Lamb Samosas Recipe Review

lamb samosas image

Yummy cooked samosa
uncooked lamb samosas image

Uncooked samosas

Hi, Ray here again.

A couple of years ago I made some curried lamb samosas but they were not a big success. In fact, they were pretty bad, as reported in the curried lamb samosas recipe review. The recipe that I was following used filo pastry and I think (or rather, know) that I don’t understand filo pastry. They were pretty bad although they managed to sneak in a rating of 6.5 out of 10.

Last weekend saw me wandering around a farmer’s market and there was a stall packed full of yummy samosas. I’m not sure how farmers can grow samosas, although they do grow lamb.

I bought one of the samosas and the yummy taste inspired me to try making samosas again and I pounced on a lamb samosas recipe as soon as the recipe arrived on the Curry Focus website.

As usual with samosa recipes, the recipe fell into two parts – one where you make the filling and the second where you make and cook the samosas.

Cooking the filling was easy enough.

Now it’s time to make the samosas.

I made the dough, divided it into 12 pretty equal pieces and rolled the dough into balls. Then I rolled out the balls into rounds. Initially, there was no guide in the recipe as to how big to make the rounds but I learnt the hard way. My first attempt made me roll the dough out pretty thin and the rounds were about 18cm (7 inches) across. I made all the rounds and then made the first samosa. It was pretty big. I made another two samosas just to make sure that my first attempt wasn’t just faulty samosa construction. All the samosas were the same in that they were enormous.

This was not working. So I grabbed the other dough rounds and converted them back into dough balls again. Then I rolled out one of the balls so that it was about 12cm (5 inches) across. And then I put filling into the dough and folded it over. Now that was more like it. This looked like a samosa. So I rolled out the dough balls again but this time to the new size of 12cm (5 inches) and soon had a pile of samosas ready for cooking.

It was looking good. I heated up the oil and put the first samosa in by itself, waited for 3 minutes and then turned it over. After 5 minutes I pulled out the cooked samosa and it looked good. It looked really good. It was golden and a bit crisp (but not too much).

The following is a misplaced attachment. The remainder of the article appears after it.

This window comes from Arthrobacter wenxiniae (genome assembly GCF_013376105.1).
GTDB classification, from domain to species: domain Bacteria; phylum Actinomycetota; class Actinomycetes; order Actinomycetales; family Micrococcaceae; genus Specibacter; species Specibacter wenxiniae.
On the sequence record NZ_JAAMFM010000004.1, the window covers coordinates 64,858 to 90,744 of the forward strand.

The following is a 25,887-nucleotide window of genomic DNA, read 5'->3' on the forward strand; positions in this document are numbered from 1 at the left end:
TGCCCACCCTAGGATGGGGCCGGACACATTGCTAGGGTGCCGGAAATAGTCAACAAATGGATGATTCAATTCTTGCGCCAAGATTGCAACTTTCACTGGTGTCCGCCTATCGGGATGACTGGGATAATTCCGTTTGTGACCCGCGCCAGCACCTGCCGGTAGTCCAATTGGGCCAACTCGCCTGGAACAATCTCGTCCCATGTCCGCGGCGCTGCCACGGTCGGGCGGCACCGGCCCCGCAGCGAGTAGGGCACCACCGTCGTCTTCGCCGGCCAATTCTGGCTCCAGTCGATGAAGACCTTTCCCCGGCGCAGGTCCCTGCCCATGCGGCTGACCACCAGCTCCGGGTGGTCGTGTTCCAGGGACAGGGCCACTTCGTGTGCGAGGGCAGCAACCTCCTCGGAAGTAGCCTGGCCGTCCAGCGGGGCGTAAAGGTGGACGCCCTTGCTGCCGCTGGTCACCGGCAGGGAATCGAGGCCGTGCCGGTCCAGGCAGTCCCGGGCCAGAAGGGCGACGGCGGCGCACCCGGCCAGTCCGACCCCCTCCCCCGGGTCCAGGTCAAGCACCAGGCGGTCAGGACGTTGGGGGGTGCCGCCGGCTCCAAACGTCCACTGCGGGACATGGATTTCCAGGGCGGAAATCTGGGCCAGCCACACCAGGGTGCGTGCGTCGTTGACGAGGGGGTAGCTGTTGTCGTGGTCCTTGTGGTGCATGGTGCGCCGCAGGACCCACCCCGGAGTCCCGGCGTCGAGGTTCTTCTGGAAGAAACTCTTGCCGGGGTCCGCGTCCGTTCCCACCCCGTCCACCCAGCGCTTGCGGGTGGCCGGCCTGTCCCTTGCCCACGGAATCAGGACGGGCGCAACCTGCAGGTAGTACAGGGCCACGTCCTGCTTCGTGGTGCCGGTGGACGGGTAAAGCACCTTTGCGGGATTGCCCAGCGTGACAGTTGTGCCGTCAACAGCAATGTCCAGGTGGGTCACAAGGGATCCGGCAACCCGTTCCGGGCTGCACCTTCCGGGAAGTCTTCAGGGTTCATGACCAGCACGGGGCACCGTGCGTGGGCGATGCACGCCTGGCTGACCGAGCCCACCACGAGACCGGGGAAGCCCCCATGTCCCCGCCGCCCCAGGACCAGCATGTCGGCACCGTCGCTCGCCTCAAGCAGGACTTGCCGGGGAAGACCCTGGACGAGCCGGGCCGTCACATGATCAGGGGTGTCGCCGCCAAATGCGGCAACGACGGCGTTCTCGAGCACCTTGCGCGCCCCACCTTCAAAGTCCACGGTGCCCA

I grabbed some tamarind chutney from the fridge and started into the samosa. It was beautiful. It was well cooked and nice and hot. And so, with this success, the main cooking process got underway. I’ve only got a small deep fat fryer and only one samosa would fit into the basket at a time. But I persevered and eventually the plate of cooked samosas was filled and another plate was called into service. My flatmate arrived home whilst I was cooking the samosas and kindly volunteered to test one. I was right, the samosas were a success.

The samosas tasted great and had a spice/heat level of “Medium”. A couple of visitors arrived a little later (all of my friends seem to be able to smell food cooking from miles away) and offered their tasting services. Once again, the samosas were a big hit and they ended up with an average taste score of 9 out of 10. Excellent.

It took me a couple of hours to make the samosas and cook them but the result was just great. No doubt I will pick up speed with my next attempt, which won’t be too far in the future. And I’ll be use a big saucepan to do the deep frying so that I can cook more than one at a time.

Yummy.

lamb samosas image

Yummy cooked samosa
uncooked lamb samosas image

Uncooked samosas
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